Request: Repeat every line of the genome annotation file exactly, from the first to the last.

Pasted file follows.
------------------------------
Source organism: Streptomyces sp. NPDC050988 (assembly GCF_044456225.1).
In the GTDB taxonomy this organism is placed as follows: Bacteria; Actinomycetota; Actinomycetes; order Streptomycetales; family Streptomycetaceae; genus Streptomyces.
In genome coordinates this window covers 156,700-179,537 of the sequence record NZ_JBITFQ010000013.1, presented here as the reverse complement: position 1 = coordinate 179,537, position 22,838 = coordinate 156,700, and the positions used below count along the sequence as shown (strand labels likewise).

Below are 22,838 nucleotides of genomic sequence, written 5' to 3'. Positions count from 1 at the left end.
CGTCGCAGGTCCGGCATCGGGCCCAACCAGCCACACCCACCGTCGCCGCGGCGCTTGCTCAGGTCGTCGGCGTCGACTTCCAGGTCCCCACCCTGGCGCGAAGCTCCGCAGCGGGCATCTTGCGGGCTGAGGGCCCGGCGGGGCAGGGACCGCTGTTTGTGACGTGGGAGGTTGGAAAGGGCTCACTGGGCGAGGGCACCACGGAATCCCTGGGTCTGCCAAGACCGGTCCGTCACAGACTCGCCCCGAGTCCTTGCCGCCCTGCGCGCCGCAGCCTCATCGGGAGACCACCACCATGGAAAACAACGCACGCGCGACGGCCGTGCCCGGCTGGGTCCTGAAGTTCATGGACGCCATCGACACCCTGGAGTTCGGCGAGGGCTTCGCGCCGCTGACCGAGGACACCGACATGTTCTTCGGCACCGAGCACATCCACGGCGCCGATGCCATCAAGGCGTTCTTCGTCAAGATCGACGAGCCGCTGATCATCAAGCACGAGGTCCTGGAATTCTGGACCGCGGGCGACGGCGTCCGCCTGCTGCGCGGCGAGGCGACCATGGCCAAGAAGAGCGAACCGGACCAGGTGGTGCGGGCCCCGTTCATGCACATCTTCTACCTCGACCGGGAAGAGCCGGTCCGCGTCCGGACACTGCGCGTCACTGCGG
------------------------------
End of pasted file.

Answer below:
Source organism: Streptomyces sp. NPDC050988 (assembly GCF_044456225.1).
In the GTDB taxonomy this organism is placed as follows: Bacteria; Actinomycetota; Actinomycetes; order Streptomycetales; family Streptomycetaceae; genus Streptomyces.
In genome coordinates this window covers 156,700-179,537 of the sequence record NZ_JBITFQ010000013.1, presented here as the reverse complement: position 1 = coordinate 179,537, position 22,838 = coordinate 156,700, and the positions used below count along the sequence as shown (strand labels likewise).

Below are 22,838 nucleotides of genomic sequence, written 5' to 3'. Positions count from 1 at the left end.
CGTCGCAGGTCCGGCATCGGGCCCAACCAGCCACACCCACCGTCGCCGCGGCGCTTGCTCAGGTCGTCGGCGTCGACTTCCAGGTCCCCACCCTGGCGCGAAGCTCCGCAGCGGGCATCTTGCGGGCTGAGGGCCCGGCGGGGCAGGGACCGCTGTTTGTGACGTGGGAGGTTGGAAAGGGCTCACTGGGCGAGGGCACCACGGAATCCCTGGGTCTGCCAAGACCGGTCCGTCACAGACTCGCCCCGAGTCCTTGCCGCCCTGCGCGCCGCAGCCTCATCGGGAGACCACCACCATGGAAAACAACGCACGCGCGACGGCCGTGCCCGGCTGGGTCCTGAAGTTCATGGACGCCATCGACACCCTGGAGTTCGGCGAGGGCTTCGCGCCGCTGACCGAGGACACCGACATGTTCTTCGGCACCGAGCACATCCACGGCGCCGATGCCATCAAGGCGTTCTTCGTCAAGATCGACGAGCCGCTGATCATCAAGCACGAGGTCCTGGAATTCTGGACCGCGGGCGACGGCGTCCGCCTGCTGCGCGGCGAGGCGACCATGGCCAAGAAGAGCGAACCGGACCAGGTGGTGCGGGCCCCGTTCATGCACATCTTCTACCTCGACCGGGAAGAGCCGGTCCGCGTCCGGACACTGCGCGTCACTGCGG